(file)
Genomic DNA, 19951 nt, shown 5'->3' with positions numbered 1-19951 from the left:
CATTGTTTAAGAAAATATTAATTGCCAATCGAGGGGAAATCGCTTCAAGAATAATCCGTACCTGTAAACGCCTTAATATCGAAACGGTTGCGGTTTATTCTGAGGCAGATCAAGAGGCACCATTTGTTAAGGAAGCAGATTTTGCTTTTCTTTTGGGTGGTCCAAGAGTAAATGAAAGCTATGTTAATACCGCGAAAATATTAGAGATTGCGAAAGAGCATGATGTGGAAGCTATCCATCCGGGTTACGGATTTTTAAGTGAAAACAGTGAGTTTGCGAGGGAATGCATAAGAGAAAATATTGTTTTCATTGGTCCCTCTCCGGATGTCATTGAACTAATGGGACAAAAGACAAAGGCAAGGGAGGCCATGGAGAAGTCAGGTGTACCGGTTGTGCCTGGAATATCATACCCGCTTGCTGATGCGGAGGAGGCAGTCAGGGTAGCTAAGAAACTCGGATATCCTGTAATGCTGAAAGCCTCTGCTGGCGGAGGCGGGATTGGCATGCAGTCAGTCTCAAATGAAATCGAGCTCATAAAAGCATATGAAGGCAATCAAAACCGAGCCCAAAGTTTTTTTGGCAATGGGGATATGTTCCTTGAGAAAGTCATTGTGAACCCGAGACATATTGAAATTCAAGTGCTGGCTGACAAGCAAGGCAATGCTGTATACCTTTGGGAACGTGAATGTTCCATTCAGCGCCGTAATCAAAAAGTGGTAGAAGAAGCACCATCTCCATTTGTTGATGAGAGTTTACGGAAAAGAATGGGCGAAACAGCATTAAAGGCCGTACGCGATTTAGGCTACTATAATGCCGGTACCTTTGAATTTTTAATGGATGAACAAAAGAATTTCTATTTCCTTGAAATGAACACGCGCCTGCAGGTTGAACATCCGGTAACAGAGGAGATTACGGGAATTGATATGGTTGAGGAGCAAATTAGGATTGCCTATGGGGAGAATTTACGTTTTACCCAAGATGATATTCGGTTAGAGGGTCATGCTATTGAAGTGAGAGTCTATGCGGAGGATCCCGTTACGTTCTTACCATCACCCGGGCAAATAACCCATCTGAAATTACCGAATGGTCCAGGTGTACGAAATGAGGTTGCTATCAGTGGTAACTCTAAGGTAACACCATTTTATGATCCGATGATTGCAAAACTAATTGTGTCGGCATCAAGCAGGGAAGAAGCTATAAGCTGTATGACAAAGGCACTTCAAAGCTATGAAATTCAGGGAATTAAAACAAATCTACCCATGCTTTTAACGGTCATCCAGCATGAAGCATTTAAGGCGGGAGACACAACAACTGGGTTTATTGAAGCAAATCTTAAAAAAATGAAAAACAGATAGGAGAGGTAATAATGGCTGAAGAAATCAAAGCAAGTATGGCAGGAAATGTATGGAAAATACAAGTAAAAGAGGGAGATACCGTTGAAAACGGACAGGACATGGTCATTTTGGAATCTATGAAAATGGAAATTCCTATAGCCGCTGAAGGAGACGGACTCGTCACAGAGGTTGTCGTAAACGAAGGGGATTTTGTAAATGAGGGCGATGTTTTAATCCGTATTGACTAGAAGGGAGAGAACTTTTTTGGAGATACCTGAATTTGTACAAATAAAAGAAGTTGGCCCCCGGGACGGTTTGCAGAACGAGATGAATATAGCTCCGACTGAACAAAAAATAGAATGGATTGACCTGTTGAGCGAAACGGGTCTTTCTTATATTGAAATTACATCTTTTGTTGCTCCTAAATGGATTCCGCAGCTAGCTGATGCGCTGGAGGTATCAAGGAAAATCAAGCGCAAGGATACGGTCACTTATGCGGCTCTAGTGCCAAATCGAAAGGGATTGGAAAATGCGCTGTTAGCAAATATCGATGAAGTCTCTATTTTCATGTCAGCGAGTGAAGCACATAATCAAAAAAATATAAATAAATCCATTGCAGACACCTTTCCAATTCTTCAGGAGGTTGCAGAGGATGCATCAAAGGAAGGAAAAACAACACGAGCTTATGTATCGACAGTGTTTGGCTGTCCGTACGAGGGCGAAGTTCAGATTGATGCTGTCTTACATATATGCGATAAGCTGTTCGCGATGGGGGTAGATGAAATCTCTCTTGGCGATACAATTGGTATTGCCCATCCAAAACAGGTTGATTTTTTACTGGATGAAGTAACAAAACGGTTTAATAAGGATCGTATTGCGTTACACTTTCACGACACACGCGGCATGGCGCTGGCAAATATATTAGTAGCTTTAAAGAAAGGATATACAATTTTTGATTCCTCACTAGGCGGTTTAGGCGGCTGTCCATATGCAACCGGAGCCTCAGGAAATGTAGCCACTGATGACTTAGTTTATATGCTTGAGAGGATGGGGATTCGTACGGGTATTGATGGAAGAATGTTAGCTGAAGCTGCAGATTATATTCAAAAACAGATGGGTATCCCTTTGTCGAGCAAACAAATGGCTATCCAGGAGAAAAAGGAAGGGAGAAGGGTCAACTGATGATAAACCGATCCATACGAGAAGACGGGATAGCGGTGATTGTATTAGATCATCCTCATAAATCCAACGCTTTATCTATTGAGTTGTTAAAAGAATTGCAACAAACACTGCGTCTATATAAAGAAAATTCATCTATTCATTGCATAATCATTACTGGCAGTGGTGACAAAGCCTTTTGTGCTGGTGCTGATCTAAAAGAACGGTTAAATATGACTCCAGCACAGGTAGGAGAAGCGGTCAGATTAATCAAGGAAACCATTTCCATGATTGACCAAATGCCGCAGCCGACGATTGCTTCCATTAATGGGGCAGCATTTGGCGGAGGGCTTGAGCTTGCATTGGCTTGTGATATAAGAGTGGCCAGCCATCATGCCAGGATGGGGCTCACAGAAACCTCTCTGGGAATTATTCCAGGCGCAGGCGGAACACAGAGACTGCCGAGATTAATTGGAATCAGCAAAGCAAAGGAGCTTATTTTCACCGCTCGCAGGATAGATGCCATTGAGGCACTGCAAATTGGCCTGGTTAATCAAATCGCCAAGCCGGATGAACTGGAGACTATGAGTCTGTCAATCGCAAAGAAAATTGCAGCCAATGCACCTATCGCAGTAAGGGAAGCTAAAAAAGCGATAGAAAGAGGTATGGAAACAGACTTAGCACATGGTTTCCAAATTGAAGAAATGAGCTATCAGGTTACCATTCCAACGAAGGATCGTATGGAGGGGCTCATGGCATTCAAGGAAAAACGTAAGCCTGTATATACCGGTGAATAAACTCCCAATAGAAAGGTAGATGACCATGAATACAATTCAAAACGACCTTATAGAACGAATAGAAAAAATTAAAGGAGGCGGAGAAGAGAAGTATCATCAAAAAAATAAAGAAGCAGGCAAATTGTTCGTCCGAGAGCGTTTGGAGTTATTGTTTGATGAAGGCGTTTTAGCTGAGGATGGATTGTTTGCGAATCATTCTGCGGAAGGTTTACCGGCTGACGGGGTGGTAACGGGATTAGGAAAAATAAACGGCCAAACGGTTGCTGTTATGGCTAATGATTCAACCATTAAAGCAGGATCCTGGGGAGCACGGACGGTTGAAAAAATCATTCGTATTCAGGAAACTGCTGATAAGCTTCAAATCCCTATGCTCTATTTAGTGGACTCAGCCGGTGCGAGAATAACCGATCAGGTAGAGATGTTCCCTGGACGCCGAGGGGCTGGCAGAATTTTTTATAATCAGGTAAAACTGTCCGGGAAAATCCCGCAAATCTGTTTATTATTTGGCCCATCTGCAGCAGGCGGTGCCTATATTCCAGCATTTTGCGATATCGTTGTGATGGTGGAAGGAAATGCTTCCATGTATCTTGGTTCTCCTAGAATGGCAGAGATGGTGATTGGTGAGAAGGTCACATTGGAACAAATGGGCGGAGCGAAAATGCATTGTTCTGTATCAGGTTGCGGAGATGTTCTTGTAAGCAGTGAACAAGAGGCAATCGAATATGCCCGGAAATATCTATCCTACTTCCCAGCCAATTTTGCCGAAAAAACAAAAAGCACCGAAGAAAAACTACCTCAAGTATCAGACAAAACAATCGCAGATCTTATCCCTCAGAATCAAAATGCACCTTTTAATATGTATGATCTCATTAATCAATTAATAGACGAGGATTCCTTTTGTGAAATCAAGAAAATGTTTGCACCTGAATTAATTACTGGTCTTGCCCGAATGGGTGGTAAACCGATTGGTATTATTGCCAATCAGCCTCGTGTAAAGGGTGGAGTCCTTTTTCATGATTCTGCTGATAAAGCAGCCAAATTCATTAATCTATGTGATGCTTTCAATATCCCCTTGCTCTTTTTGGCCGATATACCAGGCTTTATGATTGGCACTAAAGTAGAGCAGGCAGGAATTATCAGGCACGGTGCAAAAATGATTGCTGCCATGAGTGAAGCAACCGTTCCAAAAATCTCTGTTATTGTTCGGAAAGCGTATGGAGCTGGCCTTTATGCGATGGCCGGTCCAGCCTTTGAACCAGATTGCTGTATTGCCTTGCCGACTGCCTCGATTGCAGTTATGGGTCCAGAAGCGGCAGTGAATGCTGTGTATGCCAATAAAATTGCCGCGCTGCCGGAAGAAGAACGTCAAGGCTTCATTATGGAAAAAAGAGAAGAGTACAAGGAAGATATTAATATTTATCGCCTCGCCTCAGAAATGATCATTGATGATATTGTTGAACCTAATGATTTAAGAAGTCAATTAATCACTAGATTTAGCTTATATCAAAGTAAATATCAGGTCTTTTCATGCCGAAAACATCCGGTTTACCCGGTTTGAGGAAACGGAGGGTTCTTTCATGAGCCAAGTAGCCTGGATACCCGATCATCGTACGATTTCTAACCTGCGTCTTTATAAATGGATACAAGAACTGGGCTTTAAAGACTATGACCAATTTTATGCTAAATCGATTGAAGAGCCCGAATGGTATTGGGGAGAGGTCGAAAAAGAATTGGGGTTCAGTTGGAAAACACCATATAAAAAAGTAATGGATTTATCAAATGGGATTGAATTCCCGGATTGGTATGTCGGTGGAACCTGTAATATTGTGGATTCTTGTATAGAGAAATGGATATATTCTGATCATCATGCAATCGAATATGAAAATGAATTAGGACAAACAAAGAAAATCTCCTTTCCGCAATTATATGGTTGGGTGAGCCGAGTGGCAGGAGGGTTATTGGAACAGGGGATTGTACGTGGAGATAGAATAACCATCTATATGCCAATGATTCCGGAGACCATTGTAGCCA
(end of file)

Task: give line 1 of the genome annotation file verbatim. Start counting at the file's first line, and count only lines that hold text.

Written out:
Genomic DNA, 19951 nt, shown 5'->3' with positions numbered 1-19951 from the left: